A string of studies suggest the way you style your home can have a subtle impact on your health. Here are some easy tweaks.
Picking out new dinnerware or buying fresh linens might seem like a purely aesthetic decision, but a string of studies suggest the way you style your home can have a subtle impact on your health.
From the color of your plates to where you charge your phone, here are some small tweaks you can make to turn your space in to a healthier home.
Dine with colored dinnerware. White dinnerware might be the most common choice, but studies suggest it’s not the healthiest.
Researchers at Cornell University Food and Brand Lab tested the link between plate color and serving size at a New York dinner party. Diners who ate white cream pasta from a white plate served themselves 22 percent more than those who ate from a dish in a contrasting hue.
Most Read Stories
- Anthony Bourdain brought 'Parts Unknown' to Seattle — here's where he ate
- Residents fight Seattle rules allowing apartment developers to forgo parking
- Seattle’s crazy restaurant boom | PNW Magazine VIEW
- UW's Azeem Victor suspended indefinitely after arrest
- Cleveland Browns waive Kasen Williams, could a return to Seahawks be in the offing?
The thought is that it’s easier to see portion size against a contrasting color. Something as easy as switching your crockery could have an impact on how much you eat.
Turn down the thermostat at night. In the depths of winter, the thought of a warm bed is enticing. But experts from the National Institutes of Health found that sleeping in a cooler room can cause your body to burn more calories while you sleep. It might sound too good to be true, but changing your sheets to lightweight linen or turning down the thermostat could better your health overnight.
Add a mirror to your dining room. If you’re styling a kitchen or dining room, consider that researchers at University of Central Florida have found that introducing a mirror to eating areas can influence you to make healthier choices.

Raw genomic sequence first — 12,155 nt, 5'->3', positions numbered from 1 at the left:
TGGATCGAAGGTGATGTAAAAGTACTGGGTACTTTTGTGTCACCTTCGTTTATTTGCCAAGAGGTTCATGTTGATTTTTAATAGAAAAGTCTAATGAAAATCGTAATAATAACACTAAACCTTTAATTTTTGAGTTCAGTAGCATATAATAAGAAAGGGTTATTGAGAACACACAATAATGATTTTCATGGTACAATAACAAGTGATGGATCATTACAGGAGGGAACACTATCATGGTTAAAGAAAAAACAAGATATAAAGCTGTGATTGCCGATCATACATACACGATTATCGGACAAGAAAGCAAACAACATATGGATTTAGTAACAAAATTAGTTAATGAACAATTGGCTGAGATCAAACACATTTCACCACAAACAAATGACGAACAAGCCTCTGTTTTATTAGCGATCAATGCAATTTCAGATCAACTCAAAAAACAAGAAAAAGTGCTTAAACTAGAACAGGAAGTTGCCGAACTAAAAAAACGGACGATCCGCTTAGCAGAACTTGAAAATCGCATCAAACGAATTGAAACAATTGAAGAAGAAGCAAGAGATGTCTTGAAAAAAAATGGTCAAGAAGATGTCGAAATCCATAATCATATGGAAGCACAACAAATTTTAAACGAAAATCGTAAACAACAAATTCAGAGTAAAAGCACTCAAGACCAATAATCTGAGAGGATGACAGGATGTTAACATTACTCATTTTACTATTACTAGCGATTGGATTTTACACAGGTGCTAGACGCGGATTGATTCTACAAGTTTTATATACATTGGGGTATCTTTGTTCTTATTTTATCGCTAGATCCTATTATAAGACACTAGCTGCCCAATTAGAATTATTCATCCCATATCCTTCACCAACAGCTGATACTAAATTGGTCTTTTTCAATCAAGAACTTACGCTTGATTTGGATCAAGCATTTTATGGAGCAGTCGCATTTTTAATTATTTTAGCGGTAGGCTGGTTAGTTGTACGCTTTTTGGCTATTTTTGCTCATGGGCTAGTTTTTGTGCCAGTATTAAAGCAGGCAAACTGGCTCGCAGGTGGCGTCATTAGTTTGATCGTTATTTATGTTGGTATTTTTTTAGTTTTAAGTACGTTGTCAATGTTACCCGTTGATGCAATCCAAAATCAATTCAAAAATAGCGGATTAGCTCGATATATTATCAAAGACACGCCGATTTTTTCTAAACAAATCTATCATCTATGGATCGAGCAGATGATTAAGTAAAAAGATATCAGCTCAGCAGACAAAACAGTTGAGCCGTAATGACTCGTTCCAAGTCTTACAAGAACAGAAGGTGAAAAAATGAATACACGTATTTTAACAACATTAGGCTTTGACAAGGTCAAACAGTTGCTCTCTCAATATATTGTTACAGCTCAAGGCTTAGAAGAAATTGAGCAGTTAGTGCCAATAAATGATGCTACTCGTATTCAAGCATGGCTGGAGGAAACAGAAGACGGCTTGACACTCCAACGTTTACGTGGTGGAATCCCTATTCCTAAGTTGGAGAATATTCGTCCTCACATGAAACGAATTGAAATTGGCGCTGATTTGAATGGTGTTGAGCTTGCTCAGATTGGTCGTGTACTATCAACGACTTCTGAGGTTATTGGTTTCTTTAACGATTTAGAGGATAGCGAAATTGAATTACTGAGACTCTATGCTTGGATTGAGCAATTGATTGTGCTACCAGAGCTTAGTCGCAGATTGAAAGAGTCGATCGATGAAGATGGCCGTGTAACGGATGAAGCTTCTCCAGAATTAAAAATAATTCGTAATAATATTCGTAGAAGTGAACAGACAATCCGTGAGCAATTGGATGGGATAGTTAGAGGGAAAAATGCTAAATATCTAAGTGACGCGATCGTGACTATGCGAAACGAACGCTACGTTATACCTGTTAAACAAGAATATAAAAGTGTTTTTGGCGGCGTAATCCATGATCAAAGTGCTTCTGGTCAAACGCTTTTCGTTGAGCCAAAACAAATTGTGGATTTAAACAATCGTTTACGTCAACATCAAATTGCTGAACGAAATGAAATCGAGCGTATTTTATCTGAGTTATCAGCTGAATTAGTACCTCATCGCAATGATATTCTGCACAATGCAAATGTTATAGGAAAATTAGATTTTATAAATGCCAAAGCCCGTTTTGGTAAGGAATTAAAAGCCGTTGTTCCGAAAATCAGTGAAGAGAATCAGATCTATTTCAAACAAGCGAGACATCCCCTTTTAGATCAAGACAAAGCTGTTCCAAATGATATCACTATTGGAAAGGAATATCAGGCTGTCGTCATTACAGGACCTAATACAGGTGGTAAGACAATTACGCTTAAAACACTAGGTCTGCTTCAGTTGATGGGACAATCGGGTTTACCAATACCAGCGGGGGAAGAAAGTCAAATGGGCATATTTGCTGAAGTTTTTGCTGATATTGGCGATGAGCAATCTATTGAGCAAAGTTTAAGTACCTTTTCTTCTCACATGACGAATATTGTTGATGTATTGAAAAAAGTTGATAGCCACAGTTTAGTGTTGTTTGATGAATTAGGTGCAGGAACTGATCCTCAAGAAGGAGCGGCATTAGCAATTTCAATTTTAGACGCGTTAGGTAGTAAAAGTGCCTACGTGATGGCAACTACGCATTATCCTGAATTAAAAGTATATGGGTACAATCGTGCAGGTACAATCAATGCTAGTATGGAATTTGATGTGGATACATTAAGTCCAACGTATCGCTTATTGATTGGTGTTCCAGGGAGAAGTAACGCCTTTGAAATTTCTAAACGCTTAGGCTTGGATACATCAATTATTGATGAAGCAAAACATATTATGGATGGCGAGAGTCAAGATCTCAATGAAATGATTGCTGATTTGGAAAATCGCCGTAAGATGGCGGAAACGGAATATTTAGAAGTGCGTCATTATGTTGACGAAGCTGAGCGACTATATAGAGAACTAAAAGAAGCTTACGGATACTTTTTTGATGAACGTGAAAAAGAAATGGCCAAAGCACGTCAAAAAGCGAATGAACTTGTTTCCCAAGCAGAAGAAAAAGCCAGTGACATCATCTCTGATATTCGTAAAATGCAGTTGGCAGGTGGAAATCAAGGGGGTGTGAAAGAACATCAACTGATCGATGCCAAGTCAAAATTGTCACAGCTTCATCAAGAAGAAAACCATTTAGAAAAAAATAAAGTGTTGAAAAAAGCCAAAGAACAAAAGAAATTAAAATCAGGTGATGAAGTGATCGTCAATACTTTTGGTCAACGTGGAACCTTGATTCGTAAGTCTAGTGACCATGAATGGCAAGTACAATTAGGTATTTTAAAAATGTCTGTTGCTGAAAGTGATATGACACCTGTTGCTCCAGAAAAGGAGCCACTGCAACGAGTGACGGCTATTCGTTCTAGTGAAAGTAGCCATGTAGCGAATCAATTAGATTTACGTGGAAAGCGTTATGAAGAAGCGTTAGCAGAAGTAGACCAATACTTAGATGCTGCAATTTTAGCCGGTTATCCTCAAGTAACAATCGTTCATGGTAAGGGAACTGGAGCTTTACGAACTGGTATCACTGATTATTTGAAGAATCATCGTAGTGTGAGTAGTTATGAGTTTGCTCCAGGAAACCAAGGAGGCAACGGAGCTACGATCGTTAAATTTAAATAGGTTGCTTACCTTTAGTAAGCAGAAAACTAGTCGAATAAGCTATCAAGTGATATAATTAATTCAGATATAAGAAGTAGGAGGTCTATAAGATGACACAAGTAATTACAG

Students who ate indulgent food in a room with a mirror said they didn’t find it as delicious or satisfying. Researchers believe it’s because mirrors force us to view ourselves objectively.
Create a charging station. If you keep your phone by your bed, we’ve got news for you: The light emitted from your devices is wreaking havoc with your internal clock. A Harvard Medical School study found that using your phone or tablet at night throws off your circadian rhythm, leading to a bad night’s sleep.
Create a charging station outside your bedroom so your phone and tablet won’t interrupt your sleep pattern.
Downsize bowls and glassware. Switching to smaller plates and bowls can seriously reduce your chances of overeating. A recent study found that halving your plate size can cause you to eat 30 percent less. Study participants still reported feeling full because they weren’t actually aware their portions had changed. When it comes to glassware, science says tall, narrow glasses are best. Short, wide glasses give the illusion of containing less liquid, so you’re more likely to overpour.
Add greenery. The latest influx of indoor plant hangers and geometric pot stands are enough to entice us to add greenery to our homes, but according to NASA, houseplants are also a great way to improve air quality.
Chrysanthemums were named the best at absorbing pollutants, making them ideal for those who suffer from allergies.